Claiming The World Cup
I’m married to a Russian guy who scorns American sports mania. Youth sports, pro sports, collegiate sports – he’s completly indifferent at best. Since I only care about sports if they involve my friends or relatives – or the victory of Michigan State over University of Michigan – this suits me to a tee. At World Cup time, however, I get to see how the other half lives. Each day of the last month has been built around the broadcast schedule for World Cup matches. Normal priorities for use of the TV and computer are completely suspended. It’s been all football — not soccer, people, futbol — all the time around here. For once, we’re not alone. This year’s World Cup is the best watched to date among U.S. audiences. The kids outside in the cul de sac and at the pool have been playing pick-up games of soccer instead of whatever it is they usually do. The TVs in the bars near my office are showing the World Cup coverage instead of baseball games. Men in the elevators at work have felt compelled to have opinions about the various national teams. Even with the U.S. team out of the picture, the excitement about the sport and this tournament has been palpable. We Americans are finally part of the world’s sport at last.
It sure feels great, doesn’t it? We’re all united in this moment!
Uh, yeah. Except for the part where the rest of the world would kind of like us to sit down and shut up? Yeah.
I have to believe that most forms of cultural expropriation begin with sincere, sometimes even informed appreciation by members of a majority group’s elite of a minority group’s music/art/literature/other desirable cultural artifact. Appreciation is fine. But as this elite spreads awareness of said artifact, two arguably bad things happen. First, the minority’s desirable cultural whatever-it-is comes to be valued and defined in terms of its relationship to the majority group’s conception of its own cultural values. Second, majority group members assume that knowledge of the cultural artifact is tantamount to knowledge of the minority group as a whole. These things are bad in the sense that they substitute for understanding of where the artifact fits within the minority group’s history and cultural tradition.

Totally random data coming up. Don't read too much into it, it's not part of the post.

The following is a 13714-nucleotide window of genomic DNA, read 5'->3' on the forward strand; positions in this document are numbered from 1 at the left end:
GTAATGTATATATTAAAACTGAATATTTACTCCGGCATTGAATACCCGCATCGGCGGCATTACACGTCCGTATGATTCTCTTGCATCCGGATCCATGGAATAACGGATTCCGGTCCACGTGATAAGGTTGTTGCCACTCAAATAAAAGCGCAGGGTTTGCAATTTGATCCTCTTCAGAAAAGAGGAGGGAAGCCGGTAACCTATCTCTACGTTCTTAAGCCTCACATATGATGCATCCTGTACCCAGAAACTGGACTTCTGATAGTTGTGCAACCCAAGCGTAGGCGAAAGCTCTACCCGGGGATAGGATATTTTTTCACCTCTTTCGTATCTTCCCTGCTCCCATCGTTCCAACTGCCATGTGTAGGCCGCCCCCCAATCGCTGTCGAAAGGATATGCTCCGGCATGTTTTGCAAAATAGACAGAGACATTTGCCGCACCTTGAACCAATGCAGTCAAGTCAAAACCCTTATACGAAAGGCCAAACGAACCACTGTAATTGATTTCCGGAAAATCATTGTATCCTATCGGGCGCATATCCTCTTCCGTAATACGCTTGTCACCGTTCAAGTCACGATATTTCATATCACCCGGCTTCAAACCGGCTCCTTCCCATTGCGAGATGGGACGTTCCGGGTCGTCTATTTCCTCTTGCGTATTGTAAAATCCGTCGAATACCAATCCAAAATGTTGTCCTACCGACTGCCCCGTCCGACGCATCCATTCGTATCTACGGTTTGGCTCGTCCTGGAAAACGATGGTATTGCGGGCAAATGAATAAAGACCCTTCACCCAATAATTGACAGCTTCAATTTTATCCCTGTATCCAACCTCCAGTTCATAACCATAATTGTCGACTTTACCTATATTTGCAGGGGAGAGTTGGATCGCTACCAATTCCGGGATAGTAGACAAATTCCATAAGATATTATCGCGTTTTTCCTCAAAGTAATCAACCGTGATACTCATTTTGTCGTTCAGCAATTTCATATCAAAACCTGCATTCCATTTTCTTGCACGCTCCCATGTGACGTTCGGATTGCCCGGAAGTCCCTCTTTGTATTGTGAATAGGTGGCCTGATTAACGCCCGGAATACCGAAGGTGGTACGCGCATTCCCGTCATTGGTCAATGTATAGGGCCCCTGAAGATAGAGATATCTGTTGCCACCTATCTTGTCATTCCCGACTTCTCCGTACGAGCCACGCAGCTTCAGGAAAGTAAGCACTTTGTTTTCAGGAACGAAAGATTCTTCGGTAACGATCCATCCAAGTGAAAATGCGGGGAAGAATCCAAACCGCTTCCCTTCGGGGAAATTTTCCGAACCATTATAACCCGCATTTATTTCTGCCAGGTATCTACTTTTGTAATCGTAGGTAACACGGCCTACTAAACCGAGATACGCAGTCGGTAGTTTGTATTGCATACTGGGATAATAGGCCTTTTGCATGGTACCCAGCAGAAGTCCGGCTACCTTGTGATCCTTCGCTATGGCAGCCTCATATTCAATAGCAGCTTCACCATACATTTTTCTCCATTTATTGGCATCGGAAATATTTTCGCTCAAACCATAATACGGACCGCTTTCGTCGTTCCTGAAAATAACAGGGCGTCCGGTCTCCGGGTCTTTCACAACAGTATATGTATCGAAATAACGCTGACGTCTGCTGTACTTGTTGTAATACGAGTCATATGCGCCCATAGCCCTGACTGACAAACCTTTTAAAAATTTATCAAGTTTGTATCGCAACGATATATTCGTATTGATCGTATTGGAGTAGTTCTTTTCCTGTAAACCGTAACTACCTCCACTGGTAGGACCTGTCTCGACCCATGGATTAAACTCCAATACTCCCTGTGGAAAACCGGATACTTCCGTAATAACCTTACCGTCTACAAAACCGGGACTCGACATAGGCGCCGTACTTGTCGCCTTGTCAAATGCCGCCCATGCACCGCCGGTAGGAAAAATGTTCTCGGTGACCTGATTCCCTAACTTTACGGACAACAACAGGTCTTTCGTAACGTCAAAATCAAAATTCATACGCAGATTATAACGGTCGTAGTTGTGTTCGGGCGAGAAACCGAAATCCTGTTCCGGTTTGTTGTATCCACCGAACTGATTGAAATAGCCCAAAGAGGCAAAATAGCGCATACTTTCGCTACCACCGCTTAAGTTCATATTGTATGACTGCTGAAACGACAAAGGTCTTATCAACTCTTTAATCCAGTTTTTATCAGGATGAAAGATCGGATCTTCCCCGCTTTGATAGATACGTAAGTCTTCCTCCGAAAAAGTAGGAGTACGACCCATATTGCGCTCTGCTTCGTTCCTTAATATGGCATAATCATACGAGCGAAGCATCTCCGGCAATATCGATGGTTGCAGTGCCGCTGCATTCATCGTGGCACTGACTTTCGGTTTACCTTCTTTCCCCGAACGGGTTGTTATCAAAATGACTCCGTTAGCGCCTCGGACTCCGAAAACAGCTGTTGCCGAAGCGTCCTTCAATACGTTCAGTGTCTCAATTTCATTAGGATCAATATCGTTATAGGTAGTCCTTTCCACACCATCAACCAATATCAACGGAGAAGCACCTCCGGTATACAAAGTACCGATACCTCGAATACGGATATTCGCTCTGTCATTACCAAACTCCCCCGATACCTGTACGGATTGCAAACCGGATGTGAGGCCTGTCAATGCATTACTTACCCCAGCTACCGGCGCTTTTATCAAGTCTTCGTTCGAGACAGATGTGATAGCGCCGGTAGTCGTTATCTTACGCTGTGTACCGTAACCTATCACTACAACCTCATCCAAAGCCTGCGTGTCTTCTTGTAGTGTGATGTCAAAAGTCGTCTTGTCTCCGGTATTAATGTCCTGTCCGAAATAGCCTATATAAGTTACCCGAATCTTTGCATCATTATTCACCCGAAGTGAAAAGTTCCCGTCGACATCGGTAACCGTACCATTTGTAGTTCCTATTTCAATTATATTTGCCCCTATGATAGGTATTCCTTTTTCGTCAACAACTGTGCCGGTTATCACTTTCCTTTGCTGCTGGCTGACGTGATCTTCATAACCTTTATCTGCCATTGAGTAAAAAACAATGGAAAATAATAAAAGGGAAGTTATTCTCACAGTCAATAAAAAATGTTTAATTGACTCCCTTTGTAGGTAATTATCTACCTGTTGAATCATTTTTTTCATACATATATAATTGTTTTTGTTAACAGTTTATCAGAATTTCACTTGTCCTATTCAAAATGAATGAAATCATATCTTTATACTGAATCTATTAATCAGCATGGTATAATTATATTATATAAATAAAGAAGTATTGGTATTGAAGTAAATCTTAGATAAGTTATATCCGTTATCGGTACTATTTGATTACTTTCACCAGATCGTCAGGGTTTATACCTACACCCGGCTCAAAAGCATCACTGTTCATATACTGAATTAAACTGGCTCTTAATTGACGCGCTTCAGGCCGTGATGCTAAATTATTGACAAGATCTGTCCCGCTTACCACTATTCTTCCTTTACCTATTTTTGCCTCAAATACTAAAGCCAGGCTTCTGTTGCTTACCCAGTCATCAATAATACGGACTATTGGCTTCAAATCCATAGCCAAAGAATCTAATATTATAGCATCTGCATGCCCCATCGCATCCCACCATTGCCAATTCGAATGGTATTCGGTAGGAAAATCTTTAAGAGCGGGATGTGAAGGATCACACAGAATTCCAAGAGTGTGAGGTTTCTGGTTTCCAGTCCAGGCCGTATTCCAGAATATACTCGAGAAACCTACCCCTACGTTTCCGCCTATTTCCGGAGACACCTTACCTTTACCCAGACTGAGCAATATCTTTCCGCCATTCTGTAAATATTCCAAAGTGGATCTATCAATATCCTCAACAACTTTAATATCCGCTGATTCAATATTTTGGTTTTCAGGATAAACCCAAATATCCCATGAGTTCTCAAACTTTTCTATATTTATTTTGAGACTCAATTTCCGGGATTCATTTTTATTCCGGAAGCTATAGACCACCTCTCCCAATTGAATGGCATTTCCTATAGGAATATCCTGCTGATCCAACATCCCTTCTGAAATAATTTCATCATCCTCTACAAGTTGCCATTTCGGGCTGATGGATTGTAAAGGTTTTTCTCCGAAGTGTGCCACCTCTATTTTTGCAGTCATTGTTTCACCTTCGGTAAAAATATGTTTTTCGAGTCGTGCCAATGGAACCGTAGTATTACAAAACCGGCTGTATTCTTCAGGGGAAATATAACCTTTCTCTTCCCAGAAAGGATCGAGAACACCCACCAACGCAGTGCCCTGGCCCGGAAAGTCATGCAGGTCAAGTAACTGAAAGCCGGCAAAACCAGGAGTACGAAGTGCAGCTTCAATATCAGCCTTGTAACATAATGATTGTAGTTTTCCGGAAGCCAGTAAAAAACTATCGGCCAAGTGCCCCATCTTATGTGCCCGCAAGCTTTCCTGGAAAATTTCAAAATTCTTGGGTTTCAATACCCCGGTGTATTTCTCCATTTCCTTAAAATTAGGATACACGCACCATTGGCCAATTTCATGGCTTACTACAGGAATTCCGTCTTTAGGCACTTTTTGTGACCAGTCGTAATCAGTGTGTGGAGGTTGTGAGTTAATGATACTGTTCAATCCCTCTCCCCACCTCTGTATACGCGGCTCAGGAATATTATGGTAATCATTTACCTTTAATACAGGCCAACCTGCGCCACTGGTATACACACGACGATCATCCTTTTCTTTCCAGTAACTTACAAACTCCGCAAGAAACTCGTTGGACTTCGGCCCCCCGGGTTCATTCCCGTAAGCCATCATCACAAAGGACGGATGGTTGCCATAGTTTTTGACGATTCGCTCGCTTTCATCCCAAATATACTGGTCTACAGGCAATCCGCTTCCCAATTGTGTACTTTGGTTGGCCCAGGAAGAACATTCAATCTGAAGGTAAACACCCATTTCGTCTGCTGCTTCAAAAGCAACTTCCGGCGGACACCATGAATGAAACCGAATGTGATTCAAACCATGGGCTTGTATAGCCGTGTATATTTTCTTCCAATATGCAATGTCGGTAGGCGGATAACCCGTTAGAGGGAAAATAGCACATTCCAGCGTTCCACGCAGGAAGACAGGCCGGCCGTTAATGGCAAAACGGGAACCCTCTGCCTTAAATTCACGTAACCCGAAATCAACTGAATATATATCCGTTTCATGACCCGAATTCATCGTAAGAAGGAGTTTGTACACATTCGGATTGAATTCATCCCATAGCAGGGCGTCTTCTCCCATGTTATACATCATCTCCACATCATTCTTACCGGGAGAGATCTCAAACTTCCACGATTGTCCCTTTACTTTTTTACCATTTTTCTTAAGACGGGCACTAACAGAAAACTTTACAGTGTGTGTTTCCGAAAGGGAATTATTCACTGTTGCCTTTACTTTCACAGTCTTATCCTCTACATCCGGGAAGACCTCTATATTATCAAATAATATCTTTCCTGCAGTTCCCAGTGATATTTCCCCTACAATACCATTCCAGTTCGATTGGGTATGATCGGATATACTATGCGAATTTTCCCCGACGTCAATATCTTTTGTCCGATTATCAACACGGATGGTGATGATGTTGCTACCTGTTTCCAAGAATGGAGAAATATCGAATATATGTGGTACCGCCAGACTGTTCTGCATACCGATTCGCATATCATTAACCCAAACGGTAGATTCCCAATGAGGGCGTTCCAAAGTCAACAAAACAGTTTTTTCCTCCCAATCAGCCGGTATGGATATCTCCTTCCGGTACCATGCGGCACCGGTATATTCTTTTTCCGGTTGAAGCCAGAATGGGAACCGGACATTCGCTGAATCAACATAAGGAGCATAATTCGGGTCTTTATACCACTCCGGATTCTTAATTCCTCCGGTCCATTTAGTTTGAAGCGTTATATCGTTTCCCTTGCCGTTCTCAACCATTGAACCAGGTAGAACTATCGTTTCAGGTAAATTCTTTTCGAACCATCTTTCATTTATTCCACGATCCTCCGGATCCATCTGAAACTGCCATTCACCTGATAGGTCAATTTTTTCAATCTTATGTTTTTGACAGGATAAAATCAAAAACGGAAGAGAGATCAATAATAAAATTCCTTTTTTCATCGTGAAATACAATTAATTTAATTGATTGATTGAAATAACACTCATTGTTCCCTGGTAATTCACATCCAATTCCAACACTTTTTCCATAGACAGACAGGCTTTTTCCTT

There’s no sense in which the population of the United States can be considered a majority in comparison with the population of the rest of the world. But we have always been the center of our own worldview, and – after all – we are the only remaining Super Power. White people will soon cease to be the majority demographic in the U.S. population, but what difference will that make as long as we continue to run the place? We’re special, whether we asked for it or not, and so is our culpability in the eyes of the world and of our own countrymen. To borrow a quote from novelist Mark Jacobs:
Would he be as hard on them if they were Portuguese, or Slovenian? On the other hand, these were people whose government was bigfooting around the world causing death and destruction in an orgy of misapplied power. However they voted, whatever they thought of their country’s imperial pretensions, they were responsible for the damage it wrought. They were not Portuguese.” (Forty Wolves)
So now we’ve discovered that soccer – excuse me, football – is more than just a version of football – uh, American football – that’s safe enough for girls to play. The appreciation is growing. What will become of it? For my part, I hope we don’t host a World Cup in this country any time soon, and I’m content to stay silent when the European commentators on ESPN remind viewers that the U.S. team will never reach the semifinals until our best athletes abandon basketball and footb – American football. It’s best that we just keep showing up for a while without calling too much attention to ourselves. The main thing is that our interaction with the rest of the world on equal terms and our progress in international soccer – football -whatEVER – competition keep pace with each other. That’s what will keep our admiration from turning to expropriation.